Superior’s Fire OPS 101 returns to teach about firefighters’ duties
Firefighters do a whole lot more than people may think. Superior’s Fire OPS 101 helped residents learn how firefighters go on search and rescues, assisting in medical emergencies, helping with car crashes. Although they also learned about their duties of extinguishing fires.
However, when it comes to an emergency it’s not just ordinary people experiencing trauma, firefighters have their own battles, too.
Captain Greg Wilson with the Superior Fire Department, said firefighting take a toll on physical and mental health. “It’s okay to be not okay is kind of what we say around the fire hall here. So we definitely look out for each other,” Captain Wilson said.
A career in firefighting can push the boundaries of mental health. Although there have been significant improvements to their mental health in the last decade.
“We have a program called Peer Support; we have some individuals that kind of reach out and help our coworkers deal and process with some of that trauma that we see,” Captain Wilson said. “We really try to put it more in the forefront now where 30 years ago, people kind of tend to hide it. “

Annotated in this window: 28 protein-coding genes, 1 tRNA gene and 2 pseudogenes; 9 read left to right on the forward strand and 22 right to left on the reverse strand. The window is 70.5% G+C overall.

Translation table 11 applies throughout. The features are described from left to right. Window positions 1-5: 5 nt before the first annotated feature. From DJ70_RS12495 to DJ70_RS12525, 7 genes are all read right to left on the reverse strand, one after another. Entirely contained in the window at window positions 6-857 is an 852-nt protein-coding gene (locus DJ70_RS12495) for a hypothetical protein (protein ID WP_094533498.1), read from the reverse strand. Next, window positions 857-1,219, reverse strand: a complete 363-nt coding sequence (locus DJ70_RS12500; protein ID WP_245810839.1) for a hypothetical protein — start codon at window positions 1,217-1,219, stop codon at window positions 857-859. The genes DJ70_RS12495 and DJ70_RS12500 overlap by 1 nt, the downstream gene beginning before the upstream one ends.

The Superior Fire OPS 101 have taught residents what firefighters experience on a day to day basis. However, in the past couple years, Captain Wilson said there’s been more emergency calls, but fewer firefighters.
“We’re always looking for new recruits. Just like a lot of the different trades, it’s getting harder and harder to find qualified candidates,” Captain Wilson said. “That’s why we’re actually after this morning portion for our elected officials. We’re having some high school students come from 4 to 6 p.m. to kind of help with that recruitment.”
Some of the hands on scenarios residents could learn from Superior’s Fire OPS 101 ranged from using a fire hose, to CPR, and even car rescues. “Everyone knows that firefighters go on fires and auto accidents but they don’t know we also have a state funded hazmat team,” Captain Wilson said.
Despite firefighters seeing intense moments, Captain Wilson said helping people stay safe is incredibly rewarding. “We have member is part of the Wisconsin Task Force One urban search and rescue team. We have specialists in water rescue. So we do a lot of other things besides the basic services that people kind of associate with being a professional firefighter.”